Arequipa: An Excellent Jumping Off Point For Exploring Peru

by Christie Grotheim  |  Published February 27, 2014

Why did I need to travel all the way to Arequipa, in southern Peru, to write about my life in New York? I have to admit that it was more an excuse to get away from brutal winter and demanding clients, an excuse to explore a new continent’s magical villages and rugged terrain, and finally, an excuse to have no excuse for not writing.

Arequipa City Roofs (Photo: Will Russell)

Arequipa City Roofs (Photo: Will Russell)

I wanted to find the kind of writer’s haven I had always dreamed about. Jack Kerouac found inspiration on the road in Mexico. Mark Twain wrote while floating down the Mississippi River. Emily Dickinson had her quaint cottage in Massachusetts called “The Homestead.” And now I would have the land of eternal sun to claim as my geographic muse.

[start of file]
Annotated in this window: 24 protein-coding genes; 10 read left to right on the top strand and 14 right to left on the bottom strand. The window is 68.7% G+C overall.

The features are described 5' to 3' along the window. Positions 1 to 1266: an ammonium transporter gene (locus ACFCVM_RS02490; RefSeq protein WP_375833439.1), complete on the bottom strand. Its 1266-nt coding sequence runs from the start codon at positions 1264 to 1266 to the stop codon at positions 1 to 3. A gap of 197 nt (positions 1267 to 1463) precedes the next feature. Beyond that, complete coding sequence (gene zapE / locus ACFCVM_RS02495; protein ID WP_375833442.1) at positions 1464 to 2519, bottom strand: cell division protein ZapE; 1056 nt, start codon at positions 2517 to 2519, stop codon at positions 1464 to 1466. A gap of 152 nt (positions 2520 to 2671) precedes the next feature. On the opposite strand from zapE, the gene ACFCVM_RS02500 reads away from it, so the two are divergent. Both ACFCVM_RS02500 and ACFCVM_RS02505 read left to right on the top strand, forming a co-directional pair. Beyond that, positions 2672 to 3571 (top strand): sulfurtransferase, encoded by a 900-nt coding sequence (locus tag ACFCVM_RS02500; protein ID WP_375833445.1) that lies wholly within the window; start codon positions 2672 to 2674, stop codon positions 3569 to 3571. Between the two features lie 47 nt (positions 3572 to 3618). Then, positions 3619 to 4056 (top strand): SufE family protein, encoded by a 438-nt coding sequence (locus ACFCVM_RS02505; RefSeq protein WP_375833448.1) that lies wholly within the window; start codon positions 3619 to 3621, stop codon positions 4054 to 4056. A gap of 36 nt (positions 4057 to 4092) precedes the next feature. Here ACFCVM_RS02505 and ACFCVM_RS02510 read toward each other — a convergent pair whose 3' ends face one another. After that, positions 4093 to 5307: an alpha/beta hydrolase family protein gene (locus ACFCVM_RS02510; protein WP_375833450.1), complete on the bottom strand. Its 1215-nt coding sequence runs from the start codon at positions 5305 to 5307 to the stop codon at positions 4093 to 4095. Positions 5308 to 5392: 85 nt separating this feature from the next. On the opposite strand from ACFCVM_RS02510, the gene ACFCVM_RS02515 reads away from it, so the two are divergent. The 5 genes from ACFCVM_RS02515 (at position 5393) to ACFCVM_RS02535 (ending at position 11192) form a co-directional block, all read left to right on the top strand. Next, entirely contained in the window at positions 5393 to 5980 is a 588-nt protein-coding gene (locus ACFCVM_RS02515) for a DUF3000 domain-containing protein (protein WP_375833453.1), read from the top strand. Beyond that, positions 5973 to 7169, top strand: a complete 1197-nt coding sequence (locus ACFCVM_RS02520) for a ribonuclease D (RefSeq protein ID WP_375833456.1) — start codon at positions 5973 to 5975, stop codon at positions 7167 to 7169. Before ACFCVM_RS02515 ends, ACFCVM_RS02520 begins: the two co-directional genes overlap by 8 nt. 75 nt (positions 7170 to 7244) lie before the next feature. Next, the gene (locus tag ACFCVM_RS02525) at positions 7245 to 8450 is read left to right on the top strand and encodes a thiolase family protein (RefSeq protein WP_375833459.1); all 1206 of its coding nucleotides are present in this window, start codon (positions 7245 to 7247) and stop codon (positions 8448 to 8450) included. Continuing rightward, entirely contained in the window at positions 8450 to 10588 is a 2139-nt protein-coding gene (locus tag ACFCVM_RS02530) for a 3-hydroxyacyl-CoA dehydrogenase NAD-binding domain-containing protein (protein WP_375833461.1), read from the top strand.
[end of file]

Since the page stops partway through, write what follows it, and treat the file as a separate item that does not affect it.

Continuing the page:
I opted to kick off my ten-week sojourn with two weeks of intensive Spanish classes so that I could communicate beyond the few phrases I remembered from junior high Spanish—and arranged to live with a local family. When I arrived from the airport, I checked into my private room in a charming little hotel, Casa de Avila. All of the rooms faced a grassy inner garden, ruled by a large tortoise who spent his days relaxing under clusters of wildflowers. I had searched on-line for the perfect place, and rather than choosing by location, amenities, or cleanliness, settled on “the place with the turtle.” Fortunately it also housed a well-run Spanish school that offered family placement and private lessons in the garden. I settled into my room, and then headed out to explore the town, the second largest city in Peru.